And Simulations Publications, Inc., better known as SPI, published hundreds of games, ranging all over the map in subject matter and quality, but always rich in unbridled ambition. Producing dozens of games a year, including a complete game in each bimonthly issue of the remarkable Strategy & Tactics magazine, SPI simulated nearly every major military engagement from the Bronze Age to Vietnam, with side visits to the 1968 Chicago Riots, the Reformation, guerrilla war in Yugoslavia, Canadian separatist politics, speculative visions of a Sino-Soviet war and World War III, and American football. SPI's Terrible Swift Sword, War in the East and many others continued GDW's Europa idea of "monster" wargames, multi-map, multi-thousand-counter, hugely complex simulations that take weeks or months to play.

Some highlights, lowlights and sidelights of the copious SPI line:

  • In Russian Civil War, you can sometimes score victory points by firing on your own troops.
  • The Fall of Rome, a solitaire simulation of the entire late Roman Empire, was notorious for errata longer than the original rules.
  • The designer's notes for Balaclava, one of SPI's Crimean War games, consisted entirely of Tennyson's poem "The Charge of the Light Brigade."
  • Grunt, a 1971 game of Vietnam published while the war was still going, included rules for torturing prisoners.
  • Outreach, a 1976 science-fiction game, is the largest-scale game ever published. Its single map covered two thirds of the Milky Way Galaxy; each hexagon measured 1,000 light years. A big part of the game involved opposing units in the same space trying to find each other.
  • Campaign for North Africa, a monster game presented as a "HIMS" (Heuristic Intensive Manual Simulation), replicated the World War II desert theatre at such length (an estimated 1,200 hours for the full game), with such exhaustive attention - skill ratings for individual pilots, and Italian regiments' water requirements for pasta - that ten playtest teams bombed out before publication. When the game shipped, no one had played it through. To this day, it may never have been played to a conclusion.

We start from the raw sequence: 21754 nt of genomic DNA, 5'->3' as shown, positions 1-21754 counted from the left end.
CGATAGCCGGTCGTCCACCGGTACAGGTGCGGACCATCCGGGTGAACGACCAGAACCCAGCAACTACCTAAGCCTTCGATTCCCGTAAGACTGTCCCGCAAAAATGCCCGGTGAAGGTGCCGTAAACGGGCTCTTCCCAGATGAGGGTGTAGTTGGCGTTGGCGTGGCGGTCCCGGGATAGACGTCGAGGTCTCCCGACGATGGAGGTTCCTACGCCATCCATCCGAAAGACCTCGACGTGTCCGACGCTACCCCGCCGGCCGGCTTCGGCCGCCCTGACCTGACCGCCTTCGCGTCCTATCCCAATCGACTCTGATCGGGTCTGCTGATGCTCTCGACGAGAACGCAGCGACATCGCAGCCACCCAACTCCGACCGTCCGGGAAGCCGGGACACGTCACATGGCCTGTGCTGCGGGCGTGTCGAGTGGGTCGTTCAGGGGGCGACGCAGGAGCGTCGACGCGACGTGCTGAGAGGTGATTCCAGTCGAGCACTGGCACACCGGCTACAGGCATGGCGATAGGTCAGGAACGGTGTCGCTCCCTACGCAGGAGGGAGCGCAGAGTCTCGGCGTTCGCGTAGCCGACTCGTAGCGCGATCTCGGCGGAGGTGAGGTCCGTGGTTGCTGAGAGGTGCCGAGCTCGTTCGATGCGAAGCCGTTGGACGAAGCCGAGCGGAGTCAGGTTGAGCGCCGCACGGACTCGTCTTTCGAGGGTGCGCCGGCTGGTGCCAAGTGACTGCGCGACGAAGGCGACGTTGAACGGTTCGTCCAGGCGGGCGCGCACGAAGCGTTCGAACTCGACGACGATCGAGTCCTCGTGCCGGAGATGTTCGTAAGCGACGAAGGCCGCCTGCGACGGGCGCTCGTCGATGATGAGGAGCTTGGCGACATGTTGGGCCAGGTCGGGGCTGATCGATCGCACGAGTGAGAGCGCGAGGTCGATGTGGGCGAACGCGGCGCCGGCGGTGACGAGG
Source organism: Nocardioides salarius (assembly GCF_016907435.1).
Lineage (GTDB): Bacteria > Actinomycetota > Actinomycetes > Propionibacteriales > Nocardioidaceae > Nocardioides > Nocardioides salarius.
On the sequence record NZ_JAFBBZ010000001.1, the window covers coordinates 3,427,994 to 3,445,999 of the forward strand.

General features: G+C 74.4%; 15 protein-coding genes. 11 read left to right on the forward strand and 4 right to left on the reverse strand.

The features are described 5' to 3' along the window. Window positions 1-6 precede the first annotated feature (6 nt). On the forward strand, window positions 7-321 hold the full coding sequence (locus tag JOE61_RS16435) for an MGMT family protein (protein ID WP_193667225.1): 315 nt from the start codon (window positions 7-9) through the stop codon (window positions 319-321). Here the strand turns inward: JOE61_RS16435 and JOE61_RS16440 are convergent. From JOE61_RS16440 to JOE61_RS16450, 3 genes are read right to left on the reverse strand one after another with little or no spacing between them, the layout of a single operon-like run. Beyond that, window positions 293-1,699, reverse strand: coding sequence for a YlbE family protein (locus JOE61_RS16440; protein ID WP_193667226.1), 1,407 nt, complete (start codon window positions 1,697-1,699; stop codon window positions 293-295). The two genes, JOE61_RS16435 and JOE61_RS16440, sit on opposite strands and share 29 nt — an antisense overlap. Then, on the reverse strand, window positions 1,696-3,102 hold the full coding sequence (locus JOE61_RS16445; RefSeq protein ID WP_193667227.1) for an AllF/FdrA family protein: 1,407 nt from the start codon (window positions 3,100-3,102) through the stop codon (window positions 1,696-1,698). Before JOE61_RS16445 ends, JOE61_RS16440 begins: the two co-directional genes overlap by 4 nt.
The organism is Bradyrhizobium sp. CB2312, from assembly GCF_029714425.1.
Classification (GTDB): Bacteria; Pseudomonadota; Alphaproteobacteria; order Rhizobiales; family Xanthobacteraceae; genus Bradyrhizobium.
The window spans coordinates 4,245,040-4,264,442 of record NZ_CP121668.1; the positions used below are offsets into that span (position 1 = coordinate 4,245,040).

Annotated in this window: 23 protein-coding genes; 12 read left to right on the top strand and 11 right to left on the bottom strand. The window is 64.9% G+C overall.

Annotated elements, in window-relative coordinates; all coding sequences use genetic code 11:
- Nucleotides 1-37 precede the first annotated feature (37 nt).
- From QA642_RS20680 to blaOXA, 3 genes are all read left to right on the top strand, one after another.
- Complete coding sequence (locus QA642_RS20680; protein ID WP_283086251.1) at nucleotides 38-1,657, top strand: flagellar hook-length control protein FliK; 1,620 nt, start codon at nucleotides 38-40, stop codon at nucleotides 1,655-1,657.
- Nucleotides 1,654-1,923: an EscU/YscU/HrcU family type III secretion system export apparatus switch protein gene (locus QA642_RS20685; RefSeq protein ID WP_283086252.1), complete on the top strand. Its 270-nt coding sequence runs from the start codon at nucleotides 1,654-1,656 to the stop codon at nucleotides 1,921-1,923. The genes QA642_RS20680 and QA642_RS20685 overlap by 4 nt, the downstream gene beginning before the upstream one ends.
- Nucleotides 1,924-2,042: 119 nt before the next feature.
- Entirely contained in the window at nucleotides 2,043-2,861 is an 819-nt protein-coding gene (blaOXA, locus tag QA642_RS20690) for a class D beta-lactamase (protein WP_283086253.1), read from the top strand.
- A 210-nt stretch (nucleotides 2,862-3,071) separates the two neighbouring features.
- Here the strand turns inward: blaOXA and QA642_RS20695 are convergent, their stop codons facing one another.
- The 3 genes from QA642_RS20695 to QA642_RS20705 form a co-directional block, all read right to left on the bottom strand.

In the 1970s many wargame publishers sallied forth onto the field of hobbyists. Some did well. Top titles could sell thousands of copies, if not the tens or hundreds of thousands Avalon Hill (AH) and SPI enjoyed. The whole field fizzed with vitality.

Today, if you're a wargamer - in Kankakee or anywhere - you're probably the only one in town.

Decline and Fall
Future Smithsonian curators will someday display board wargames from the 1960s and '70s alongside astrolabes and orreries. Each represents a tremendously imaginative and intricate solution, realized through herculean labor, to a problem that later technology rendered trivial.

For example, David Isby's wargame Air War is played on an entirely blank poster-sized hexagonal grid. Each player may control as little as one single cardboard counter, representing one modern jet fighter. The rules to manipulate these two counters on this blank hexmap comprise 28 pages of tiny print plus 39 charts and tables. Cardboard markers on a separate display track each plane's throttle, acceleration, turning, altitude and attitude, plus weapons use; there are individual data sheets for each plane and each type of missile. A later Update Kit adds 16 pages of rules and a 72-page chart booklet. A three-minute Air War engagement requires six hours to play, nevermind the labor of mastering rules of fabulous complexity, all so players in 1979 could achieve the same effect today's X-Plane player can see by launching the game and pushing forward lightly on a joystick.

In 1982, after many years of mismanagement, SPI went bankrupt and was seized and destroyed by TSR, makers of Dungeons & Dragons. GDW shut down in 1996. In 1998, Hasbro bought the Avalon Hill name and game line and let most of its classic titles fall dormant. The company licensed AH's popular Advanced Squad Leader to Multi-Man Publishing, a hobby operation funded by Boston Red Sox pitcher and longtime grognard Curt Schilling. Over the decades, other wargame publishers have vanished and revived and vanished again like aging garage bands. Greg Costikyan, who was an SPI developer while still in high school, says, "Wargaming is not quite extinct, no; but all that remains are the reflex twitches of a still-warm corpse."

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